Air Berlin files for insolvency – what happens next?

Yesterday’s news was dominated by Air Berlin’s insolvency. As I’m currently in Germany I got to read about it from all sides.

airberlin new york berlin airplane

Things haven’t been great for the German airline in recent years, partly due to the delays in opening the new Berlin Brandenburg airport which would have provided Air Berlin with a strong home base.  The airline had invested heavily expecting in advance of this.

Etihad owns 29% of the airline and has been injecting a lot of money over the last six years.  As well as direct loans, it has injected funds through backdoor routes (taking control of the Topbonus loyalty programme at what appeared to be an inflated price) as well as helping out with pilot training and fleet management.  None of this was enough.

Now Etihad has decided to not ‘loan’ any more money to Air Berlin – €250m of a €350m investment went in as late as April – and it had to file for insolvency after a further promised €50m from Etihad failed to arrive.

According to Der Spiegel Angela Merkel and Lufthansa CEO Carsten Spohr visited Abu Dhabi back in May to talk about the future of Air Berlin and were promised financial support until Autumn 2018.  Looking at yesterday’s news this promise was broken within a few months, probably driven by the departure of Etihad CEO James Hogan.

For now the biggest issue for those with booked Air Berlin flights is whether or not they will be able to fly to their destinations.

For Head for Points readers, the main concern is likely to be over Avios redemptions.  Air Berlin flights from North America to Germany represent excellent value, as the tax can be as low as £4 one way in Business Class.  My review of an Air Berlin Business Class flight from New York to Berlin is here.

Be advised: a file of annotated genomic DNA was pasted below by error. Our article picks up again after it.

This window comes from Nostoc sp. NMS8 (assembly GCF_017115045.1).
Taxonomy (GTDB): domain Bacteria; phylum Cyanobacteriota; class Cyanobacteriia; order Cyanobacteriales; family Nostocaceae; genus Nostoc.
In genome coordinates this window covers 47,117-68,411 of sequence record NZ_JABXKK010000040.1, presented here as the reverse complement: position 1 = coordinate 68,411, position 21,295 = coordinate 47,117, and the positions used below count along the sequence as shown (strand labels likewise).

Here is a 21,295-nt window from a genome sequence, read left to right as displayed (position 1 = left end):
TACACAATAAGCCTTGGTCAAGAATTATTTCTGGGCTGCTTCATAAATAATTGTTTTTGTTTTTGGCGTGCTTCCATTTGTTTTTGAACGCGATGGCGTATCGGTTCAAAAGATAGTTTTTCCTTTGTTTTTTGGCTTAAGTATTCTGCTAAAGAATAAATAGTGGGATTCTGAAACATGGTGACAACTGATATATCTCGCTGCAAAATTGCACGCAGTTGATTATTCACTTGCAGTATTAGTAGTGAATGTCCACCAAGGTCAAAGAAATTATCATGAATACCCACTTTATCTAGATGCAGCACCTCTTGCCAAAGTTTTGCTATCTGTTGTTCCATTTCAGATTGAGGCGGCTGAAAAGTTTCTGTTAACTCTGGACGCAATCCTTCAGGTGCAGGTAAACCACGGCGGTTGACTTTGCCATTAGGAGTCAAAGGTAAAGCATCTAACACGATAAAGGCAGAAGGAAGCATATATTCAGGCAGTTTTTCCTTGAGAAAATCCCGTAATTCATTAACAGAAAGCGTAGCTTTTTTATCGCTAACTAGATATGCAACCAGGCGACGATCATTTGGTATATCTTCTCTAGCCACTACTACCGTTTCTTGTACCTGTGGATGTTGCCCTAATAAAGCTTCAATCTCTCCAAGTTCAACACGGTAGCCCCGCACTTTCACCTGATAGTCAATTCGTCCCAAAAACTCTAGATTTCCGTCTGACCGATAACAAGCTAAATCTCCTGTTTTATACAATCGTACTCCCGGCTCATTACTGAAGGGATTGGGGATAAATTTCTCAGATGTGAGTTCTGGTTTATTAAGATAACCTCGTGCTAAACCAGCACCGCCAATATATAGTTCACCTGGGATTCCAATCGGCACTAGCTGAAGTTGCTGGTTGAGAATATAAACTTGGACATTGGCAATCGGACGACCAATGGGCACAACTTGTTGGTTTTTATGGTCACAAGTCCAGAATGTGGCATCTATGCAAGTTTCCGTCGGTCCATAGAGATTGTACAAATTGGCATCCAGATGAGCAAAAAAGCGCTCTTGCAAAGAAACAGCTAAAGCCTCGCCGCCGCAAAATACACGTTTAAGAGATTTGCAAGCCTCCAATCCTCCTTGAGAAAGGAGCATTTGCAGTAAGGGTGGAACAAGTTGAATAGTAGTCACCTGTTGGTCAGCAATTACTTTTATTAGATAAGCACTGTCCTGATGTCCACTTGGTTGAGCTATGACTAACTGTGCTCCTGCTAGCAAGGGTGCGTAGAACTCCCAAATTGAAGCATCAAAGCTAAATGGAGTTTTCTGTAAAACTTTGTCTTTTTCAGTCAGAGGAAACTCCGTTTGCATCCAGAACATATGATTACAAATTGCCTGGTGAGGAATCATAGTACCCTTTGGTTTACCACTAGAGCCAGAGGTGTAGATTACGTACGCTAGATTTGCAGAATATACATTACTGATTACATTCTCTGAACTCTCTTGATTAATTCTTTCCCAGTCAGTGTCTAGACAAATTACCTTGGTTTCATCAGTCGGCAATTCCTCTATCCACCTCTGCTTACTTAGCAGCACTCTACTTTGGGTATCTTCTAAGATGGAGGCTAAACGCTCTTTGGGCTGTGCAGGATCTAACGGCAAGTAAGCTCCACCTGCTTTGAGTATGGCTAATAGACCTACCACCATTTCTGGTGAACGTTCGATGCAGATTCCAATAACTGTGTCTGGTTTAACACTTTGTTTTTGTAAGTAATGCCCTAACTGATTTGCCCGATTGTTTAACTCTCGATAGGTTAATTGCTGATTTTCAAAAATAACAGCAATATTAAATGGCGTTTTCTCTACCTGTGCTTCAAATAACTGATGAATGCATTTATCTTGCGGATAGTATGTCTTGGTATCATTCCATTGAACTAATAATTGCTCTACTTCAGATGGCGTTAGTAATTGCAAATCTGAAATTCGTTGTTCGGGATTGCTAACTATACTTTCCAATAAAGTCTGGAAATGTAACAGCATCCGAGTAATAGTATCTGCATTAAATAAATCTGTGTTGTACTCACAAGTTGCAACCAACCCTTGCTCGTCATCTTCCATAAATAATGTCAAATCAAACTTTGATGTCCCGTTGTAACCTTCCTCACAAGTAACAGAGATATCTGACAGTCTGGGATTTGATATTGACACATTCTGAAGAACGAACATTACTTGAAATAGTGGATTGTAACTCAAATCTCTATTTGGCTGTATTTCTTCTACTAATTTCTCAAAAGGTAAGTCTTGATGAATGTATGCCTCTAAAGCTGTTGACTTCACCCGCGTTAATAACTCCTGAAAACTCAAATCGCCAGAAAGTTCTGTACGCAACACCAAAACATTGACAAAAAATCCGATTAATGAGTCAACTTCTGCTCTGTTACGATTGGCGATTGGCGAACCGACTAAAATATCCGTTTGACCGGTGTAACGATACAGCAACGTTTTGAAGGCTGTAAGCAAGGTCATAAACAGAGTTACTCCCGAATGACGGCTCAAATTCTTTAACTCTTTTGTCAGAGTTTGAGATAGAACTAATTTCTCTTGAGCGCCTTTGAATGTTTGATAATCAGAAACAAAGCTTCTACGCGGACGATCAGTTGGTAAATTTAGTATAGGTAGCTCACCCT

Thanks to the German government, who announced a loan – unlikely to be seen again – of €150 million to Air Berlin yesterday, there shouldn’t be any issues at least for the next three months.  This keeps the airline alive until after the German elections.  Tickets are still being sold and the current flying schedule will be met.

Of course, new ticket sales are likely to be very slow, and suppliers are likely to want paying in advance from now on.  Even solvent European airlines tend to lose money over the winter season.  The €150m may not be enough.

No one knows for certain what will happen next.  Talks with Lufthansa are far advanced, as was well known.  The Financial Times (paywall) quoted Mr Dobrindt Germany’s transport minister: “There is no transfer of Air Berlin as a whole to Lufthansa — there are parts of the business that will go to Lufthansa and there are interested parties for other bits of the business, so we do not expect cartel difficulties”.

Etihad was reported to be negotiating for additional flying rights to Germany as part of any transaction but that is now off the table, clearly.  Lufthansa’s Eurowings subsidiary would benefit from being merged with the Air Berlin short haul routes.  Lufthansa’s willingness to enter the long-haul market from Dusseldorf and Berlin is not clear.

easyJet is also reportedly interesting in taking over part of the short-haul operation, potentially just the Airbus-operated fleet.

Should you be worried if you have an Air Berlin Avios ticket booked?

oneworld has issued a statement that Air Berlin will continue to be part of the alliance throughout the insolvency process.  Air Berlin’s NIKI subsidiary is not in administration and continues to operate as normal.

If you have a trip to North America booked on Avios, any of these things may happen:

You fly as booked – if Lufthansa take on the long haul routes, it will take longer than a year to integrate them and the existing timetable and bookings should be honoured

Your flight is cancelled – British Airways rebooks you via London or possibly Madrid

Your flight is cancelled – British Airways refunds all of your Avios and taxes.  You’d still need to find a new flight but you’re not out of pocket.